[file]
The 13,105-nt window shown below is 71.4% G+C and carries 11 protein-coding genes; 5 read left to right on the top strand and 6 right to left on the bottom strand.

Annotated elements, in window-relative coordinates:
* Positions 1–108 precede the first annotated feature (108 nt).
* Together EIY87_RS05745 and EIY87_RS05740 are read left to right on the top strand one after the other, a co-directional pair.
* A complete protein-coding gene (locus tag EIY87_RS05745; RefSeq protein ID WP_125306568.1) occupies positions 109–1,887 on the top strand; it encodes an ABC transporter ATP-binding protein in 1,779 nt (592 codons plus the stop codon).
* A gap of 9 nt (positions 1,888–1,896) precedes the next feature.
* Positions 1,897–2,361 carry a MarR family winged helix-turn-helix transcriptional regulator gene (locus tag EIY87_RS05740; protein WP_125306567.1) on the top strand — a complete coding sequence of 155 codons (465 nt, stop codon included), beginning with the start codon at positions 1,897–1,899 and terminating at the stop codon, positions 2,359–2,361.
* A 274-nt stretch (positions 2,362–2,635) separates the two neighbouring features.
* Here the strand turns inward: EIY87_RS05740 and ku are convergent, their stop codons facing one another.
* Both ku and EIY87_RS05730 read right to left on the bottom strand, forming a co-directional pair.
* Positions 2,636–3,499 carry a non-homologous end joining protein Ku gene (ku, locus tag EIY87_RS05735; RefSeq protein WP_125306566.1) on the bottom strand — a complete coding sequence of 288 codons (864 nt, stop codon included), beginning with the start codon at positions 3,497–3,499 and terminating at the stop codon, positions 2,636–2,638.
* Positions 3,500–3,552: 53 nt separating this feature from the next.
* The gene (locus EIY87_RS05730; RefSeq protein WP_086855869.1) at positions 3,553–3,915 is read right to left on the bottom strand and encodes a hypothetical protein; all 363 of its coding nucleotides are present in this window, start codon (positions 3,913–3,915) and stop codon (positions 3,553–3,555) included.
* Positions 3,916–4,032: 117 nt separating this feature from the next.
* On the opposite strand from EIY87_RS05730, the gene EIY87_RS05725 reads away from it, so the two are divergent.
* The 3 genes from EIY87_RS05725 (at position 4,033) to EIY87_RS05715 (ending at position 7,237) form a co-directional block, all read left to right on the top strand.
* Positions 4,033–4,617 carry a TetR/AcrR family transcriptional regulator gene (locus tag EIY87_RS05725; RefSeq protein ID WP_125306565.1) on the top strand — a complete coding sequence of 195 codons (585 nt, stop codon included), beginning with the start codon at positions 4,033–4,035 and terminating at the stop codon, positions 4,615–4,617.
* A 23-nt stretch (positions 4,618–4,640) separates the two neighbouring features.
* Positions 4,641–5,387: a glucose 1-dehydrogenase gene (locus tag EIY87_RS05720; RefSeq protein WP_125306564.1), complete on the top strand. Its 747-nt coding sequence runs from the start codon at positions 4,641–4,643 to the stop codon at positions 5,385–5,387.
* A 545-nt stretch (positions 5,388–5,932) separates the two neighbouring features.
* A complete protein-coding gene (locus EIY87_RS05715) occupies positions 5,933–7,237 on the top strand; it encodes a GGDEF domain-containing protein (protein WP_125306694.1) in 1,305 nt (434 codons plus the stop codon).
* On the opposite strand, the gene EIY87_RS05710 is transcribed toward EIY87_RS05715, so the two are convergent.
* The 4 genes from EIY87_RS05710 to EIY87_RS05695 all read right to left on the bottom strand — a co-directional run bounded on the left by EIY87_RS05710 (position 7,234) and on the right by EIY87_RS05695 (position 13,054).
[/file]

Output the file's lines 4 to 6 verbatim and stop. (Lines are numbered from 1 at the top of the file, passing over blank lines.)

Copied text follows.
* Together EIY87_RS05745 and EIY87_RS05740 are read left to right on the top strand one after the other, a co-directional pair.
* A complete protein-coding gene (locus tag EIY87_RS05745; RefSeq protein ID WP_125306568.1) occupies positions 109–1,887 on the top strand; it encodes an ABC transporter ATP-binding protein in 1,779 nt (592 codons plus the stop codon).
* A gap of 9 nt (positions 1,888–1,896) precedes the next feature.